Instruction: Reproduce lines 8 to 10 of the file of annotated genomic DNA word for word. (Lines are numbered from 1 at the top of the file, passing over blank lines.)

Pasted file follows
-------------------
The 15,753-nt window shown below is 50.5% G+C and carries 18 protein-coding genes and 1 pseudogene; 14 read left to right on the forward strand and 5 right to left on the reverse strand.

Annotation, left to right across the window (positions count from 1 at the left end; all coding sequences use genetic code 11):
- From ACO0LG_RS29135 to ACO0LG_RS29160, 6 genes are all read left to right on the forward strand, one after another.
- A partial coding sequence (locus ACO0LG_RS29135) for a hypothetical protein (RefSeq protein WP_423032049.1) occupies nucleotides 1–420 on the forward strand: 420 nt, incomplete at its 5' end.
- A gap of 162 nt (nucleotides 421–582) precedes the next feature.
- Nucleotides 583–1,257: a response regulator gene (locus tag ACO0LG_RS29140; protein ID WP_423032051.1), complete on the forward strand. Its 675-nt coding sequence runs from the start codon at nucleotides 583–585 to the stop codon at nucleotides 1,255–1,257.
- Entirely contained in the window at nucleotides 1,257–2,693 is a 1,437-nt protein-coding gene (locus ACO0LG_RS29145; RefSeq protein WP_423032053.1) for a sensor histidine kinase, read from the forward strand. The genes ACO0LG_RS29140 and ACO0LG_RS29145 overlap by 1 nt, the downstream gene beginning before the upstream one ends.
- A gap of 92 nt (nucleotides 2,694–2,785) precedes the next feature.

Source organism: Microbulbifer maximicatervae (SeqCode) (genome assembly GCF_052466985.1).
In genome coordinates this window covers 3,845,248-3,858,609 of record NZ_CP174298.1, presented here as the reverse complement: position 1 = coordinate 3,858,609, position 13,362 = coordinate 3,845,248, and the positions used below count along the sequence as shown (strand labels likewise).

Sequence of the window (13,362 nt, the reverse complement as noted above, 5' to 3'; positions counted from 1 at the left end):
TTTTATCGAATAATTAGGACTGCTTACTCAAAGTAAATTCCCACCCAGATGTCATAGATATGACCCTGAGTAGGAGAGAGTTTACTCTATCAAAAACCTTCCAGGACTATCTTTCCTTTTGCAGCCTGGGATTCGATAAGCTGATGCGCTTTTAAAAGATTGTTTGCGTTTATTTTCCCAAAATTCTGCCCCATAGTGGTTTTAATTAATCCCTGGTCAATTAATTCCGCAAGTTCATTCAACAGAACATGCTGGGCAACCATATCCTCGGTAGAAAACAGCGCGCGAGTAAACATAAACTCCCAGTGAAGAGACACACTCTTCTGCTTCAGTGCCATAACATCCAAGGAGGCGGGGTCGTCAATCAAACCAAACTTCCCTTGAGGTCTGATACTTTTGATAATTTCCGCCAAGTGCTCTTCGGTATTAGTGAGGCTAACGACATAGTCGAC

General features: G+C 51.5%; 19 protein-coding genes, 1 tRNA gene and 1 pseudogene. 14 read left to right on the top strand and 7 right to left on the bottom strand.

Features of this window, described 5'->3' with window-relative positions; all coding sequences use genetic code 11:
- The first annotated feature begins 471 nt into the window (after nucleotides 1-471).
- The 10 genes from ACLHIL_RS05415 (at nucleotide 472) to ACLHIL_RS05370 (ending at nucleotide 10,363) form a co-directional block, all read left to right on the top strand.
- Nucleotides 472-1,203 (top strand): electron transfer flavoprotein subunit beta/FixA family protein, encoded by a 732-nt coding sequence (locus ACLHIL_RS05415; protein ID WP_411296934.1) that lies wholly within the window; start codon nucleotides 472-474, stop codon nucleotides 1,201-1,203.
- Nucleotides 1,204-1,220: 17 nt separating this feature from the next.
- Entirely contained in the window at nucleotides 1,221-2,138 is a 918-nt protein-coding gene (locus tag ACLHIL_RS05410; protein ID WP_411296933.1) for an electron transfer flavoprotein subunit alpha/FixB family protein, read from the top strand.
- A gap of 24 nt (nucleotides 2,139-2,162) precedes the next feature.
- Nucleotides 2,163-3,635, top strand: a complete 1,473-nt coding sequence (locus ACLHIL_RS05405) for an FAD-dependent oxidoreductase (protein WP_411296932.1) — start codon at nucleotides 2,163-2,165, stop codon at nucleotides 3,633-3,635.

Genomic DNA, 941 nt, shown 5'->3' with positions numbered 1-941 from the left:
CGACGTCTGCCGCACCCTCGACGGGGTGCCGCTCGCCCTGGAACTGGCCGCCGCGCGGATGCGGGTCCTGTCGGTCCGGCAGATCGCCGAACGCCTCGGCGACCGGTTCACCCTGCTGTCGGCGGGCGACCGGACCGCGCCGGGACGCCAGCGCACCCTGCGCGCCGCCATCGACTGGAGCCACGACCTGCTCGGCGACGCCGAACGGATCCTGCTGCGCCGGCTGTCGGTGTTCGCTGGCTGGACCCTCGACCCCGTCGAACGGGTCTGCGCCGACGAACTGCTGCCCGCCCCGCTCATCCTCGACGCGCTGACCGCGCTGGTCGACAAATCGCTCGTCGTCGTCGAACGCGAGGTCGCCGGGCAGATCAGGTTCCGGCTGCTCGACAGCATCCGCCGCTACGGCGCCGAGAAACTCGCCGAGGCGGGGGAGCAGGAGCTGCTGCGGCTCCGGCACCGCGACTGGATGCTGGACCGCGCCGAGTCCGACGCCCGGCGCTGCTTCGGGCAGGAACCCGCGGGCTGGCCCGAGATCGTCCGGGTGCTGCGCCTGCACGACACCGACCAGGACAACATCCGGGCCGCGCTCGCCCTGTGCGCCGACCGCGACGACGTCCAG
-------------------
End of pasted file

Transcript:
- A gap of 92 nt (nucleotides 2,694–2,785) precedes the next feature.

Source organism: Microbulbifer maximicatervae (SeqCode) (genome assembly GCF_052466985.1).
In genome coordinates this window covers 3,845,248-3,858,609 of record NZ_CP174298.1, presented here as the reverse complement: position 1 = coordinate 3,858,609, position 13,362 = coordinate 3,845,248, and the positions used below count along the sequence as shown (strand labels likewise).